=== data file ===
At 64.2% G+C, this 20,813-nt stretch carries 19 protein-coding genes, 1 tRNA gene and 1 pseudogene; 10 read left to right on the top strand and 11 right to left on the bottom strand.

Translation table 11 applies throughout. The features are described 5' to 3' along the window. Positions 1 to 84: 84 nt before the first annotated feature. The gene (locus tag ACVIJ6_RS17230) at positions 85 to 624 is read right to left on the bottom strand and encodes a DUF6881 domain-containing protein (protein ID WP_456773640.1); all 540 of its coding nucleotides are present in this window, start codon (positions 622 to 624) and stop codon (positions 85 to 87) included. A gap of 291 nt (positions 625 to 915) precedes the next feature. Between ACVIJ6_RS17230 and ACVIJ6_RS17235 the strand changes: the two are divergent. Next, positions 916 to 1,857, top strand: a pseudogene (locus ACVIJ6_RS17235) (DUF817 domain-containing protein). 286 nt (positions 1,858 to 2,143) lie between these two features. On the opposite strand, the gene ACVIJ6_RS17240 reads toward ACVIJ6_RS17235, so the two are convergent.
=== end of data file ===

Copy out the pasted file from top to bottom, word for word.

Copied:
At 64.2% G+C, this 20,813-nt stretch carries 19 protein-coding genes, 1 tRNA gene and 1 pseudogene; 10 read left to right on the top strand and 11 right to left on the bottom strand.

Translation table 11 applies throughout. The features are described 5' to 3' along the window. Positions 1 to 84: 84 nt before the first annotated feature. The gene (locus tag ACVIJ6_RS17230) at positions 85 to 624 is read right to left on the bottom strand and encodes a DUF6881 domain-containing protein (protein ID WP_456773640.1); all 540 of its coding nucleotides are present in this window, start codon (positions 622 to 624) and stop codon (positions 85 to 87) included. A gap of 291 nt (positions 625 to 915) precedes the next feature. Between ACVIJ6_RS17230 and ACVIJ6_RS17235 the strand changes: the two are divergent. Next, positions 916 to 1,857, top strand: a pseudogene (locus ACVIJ6_RS17235) (DUF817 domain-containing protein). 286 nt (positions 1,858 to 2,143) lie between these two features. On the opposite strand, the gene ACVIJ6_RS17240 reads toward ACVIJ6_RS17235, so the two are convergent.